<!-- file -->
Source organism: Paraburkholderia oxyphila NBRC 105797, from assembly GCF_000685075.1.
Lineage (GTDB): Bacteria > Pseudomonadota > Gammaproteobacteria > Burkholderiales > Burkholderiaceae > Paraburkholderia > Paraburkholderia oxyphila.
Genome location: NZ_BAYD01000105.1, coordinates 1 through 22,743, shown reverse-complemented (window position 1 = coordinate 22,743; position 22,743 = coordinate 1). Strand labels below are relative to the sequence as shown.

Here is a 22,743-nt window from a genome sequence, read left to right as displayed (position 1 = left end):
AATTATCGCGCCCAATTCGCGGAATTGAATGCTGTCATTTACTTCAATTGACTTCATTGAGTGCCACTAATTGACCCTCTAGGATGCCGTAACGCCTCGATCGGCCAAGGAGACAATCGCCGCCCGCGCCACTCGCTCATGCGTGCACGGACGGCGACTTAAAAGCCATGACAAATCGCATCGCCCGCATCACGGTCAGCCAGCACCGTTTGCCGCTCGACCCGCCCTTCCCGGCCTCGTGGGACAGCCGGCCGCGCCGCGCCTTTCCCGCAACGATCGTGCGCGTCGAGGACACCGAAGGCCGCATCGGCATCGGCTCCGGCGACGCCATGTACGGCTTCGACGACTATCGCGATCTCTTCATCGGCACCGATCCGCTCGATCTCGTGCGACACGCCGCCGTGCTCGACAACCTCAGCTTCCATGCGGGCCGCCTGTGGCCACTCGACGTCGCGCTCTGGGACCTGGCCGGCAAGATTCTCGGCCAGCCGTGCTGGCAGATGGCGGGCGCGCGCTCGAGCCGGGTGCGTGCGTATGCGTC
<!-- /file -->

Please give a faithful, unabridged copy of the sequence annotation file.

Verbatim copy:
Source organism: Paraburkholderia oxyphila NBRC 105797, from assembly GCF_000685075.1.
Lineage (GTDB): Bacteria > Pseudomonadota > Gammaproteobacteria > Burkholderiales > Burkholderiaceae > Paraburkholderia > Paraburkholderia oxyphila.
Genome location: NZ_BAYD01000105.1, coordinates 1 through 22,743, shown reverse-complemented (window position 1 = coordinate 22,743; position 22,743 = coordinate 1). Strand labels below are relative to the sequence as shown.

Here is a 22,743-nt window from a genome sequence, read left to right as displayed (position 1 = left end):
AATTATCGCGCCCAATTCGCGGAATTGAATGCTGTCATTTACTTCAATTGACTTCATTGAGTGCCACTAATTGACCCTCTAGGATGCCGTAACGCCTCGATCGGCCAAGGAGACAATCGCCGCCCGCGCCACTCGCTCATGCGTGCACGGACGGCGACTTAAAAGCCATGACAAATCGCATCGCCCGCATCACGGTCAGCCAGCACCGTTTGCCGCTCGACCCGCCCTTCCCGGCCTCGTGGGACAGCCGGCCGCGCCGCGCCTTTCCCGCAACGATCGTGCGCGTCGAGGACACCGAAGGCCGCATCGGCATCGGCTCCGGCGACGCCATGTACGGCTTCGACGACTATCGCGATCTCTTCATCGGCACCGATCCGCTCGATCTCGTGCGACACGCCGCCGTGCTCGACAACCTCAGCTTCCATGCGGGCCGCCTGTGGCCACTCGACGTCGCGCTCTGGGACCTGGCCGGCAAGATTCTCGGCCAGCCGTGCTGGCAGATGGCGGGCGCGCGCTCGAGCCGGGTGCGTGCGTATGCGTC